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What is Twitter?
Twitter is an online information network that allows anyone with an account to post 140 character messages, called tweets. It is free to sign up. Users then follow other accounts which they are interested in, and view the tweets of everyone they follow in their "timeline." Most Twitter accounts are public, where one does not need to approve a request to follow, or need to follow back. This makes Twitter a powerful "one to many" broadcast platform where individuals, companies or organizations can reach millions of followers with a single message. Twitter is accessible from Twitter.com, our mobile website, SMS, our mobile apps for iPhone, Android, Blackberry, our iPad application, or 3rd party clients built by outside developers using our API. Twitter accounts can also be private, where the owner must approve follower requests.
Where did the idea for Twitter come from?
Twitter started as an internal project within the podcasting company Odeo. Jack Dorsey, and engineer, had long been interested in status updates. Jack developed the idea, along with Biz Stone, and the first prototype was built in two weeks in March 2006 and launched publicly in August of 2006. The service grew popular very quickly and it soon made sense for Twitter to move outside of Odea. In May 2007, Twitter Inc was founded.
How is Twitter built?
Our engineering team works with a web application framework called Ruby on Rails. We all work on Apple computers except for testing purposes.
We built Twitter using Ruby on Rails because it allows us to work quickly and easily--our team likes to deploy features and changes multiple times per day. Rails provides skeleton code frameworks so we don't have to re-invent the wheel every time we want to add something simple like a sign in form or a picture upload feature.
How do you make money from Twitter?
There are a few ways that Twitter makes money. We have licensing deals in place with Google, Yahoo!, and Microsoft's Bing to give them access to the "firehose" - a stream of tweets so that they can more easily incorporate those tweets into their search results.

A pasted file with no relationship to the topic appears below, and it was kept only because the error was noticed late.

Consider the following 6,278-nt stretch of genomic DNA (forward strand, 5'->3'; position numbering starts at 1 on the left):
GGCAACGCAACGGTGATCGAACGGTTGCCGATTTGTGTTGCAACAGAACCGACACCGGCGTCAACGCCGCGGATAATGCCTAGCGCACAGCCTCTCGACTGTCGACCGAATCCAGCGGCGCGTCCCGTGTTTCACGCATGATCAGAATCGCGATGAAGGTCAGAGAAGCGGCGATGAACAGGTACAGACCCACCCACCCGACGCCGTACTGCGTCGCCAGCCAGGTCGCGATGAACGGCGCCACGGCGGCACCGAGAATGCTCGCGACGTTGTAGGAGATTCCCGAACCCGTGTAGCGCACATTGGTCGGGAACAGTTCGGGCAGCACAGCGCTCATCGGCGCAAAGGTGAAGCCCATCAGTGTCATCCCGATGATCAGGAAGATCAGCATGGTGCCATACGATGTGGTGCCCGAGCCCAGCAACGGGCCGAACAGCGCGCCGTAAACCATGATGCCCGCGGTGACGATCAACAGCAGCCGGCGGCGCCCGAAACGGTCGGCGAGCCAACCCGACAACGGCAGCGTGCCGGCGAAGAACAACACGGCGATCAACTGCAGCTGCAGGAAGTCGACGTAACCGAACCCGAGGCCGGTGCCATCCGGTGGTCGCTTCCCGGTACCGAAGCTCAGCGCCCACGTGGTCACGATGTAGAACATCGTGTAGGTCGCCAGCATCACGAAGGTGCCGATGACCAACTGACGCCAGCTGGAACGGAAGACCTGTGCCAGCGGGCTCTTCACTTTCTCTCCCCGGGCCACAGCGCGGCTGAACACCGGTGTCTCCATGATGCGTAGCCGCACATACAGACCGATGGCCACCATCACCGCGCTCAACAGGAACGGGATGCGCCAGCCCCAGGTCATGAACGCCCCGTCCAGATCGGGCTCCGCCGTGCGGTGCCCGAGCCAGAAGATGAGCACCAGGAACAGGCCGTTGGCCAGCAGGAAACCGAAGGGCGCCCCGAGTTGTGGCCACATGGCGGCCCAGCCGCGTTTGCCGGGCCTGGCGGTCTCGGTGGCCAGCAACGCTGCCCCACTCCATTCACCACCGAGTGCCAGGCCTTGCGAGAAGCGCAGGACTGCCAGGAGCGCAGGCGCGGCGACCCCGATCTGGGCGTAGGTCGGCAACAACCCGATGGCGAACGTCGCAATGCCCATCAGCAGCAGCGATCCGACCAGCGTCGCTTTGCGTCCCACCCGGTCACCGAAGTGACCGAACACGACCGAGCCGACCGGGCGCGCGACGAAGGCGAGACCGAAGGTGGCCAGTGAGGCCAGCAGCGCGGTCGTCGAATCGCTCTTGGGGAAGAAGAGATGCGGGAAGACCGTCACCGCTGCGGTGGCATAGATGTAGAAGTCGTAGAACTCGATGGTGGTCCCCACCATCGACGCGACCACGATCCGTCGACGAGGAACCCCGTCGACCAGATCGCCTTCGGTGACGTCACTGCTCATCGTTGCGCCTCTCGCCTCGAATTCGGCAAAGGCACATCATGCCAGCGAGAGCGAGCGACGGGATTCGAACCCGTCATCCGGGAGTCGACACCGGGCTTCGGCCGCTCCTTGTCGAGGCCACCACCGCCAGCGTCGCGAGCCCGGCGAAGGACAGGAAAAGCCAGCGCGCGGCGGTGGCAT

In Summer 2010, we launched our Promoted Tweets product. Promoted Tweets are a special kind of tweet which appear at the top of search results within Twitter.com, if a company has bid on that keyword. Unlike search results in search engines, Promoted Tweets are normal tweets from a business, so they are as interactive as any other tweet - you can @reply, favorite or retweet a Promoted Tweet.
At the same time, we launched Promoted Trends, where companies can place a trend (clearly marked Promoted) within Twitter's Trending Topics. These are especially effective for upcoming launches, like a movie or album release.
Lastly, we started a Twitter account called @earlybird where we partner with other companies to provide users with a special, short-term deal. For example, we partnered with Virgin America for a special day of fares on Virginamerica.com that were only accessible through the link in the @earlybird tweet.
What's next for Twitter?
We continue to focus on building a product that provides value for users.
We're building Twitter, Inc into a successful, revenue-generating company that attracts world-class talent with an inspiring culture and attitude towards doing business.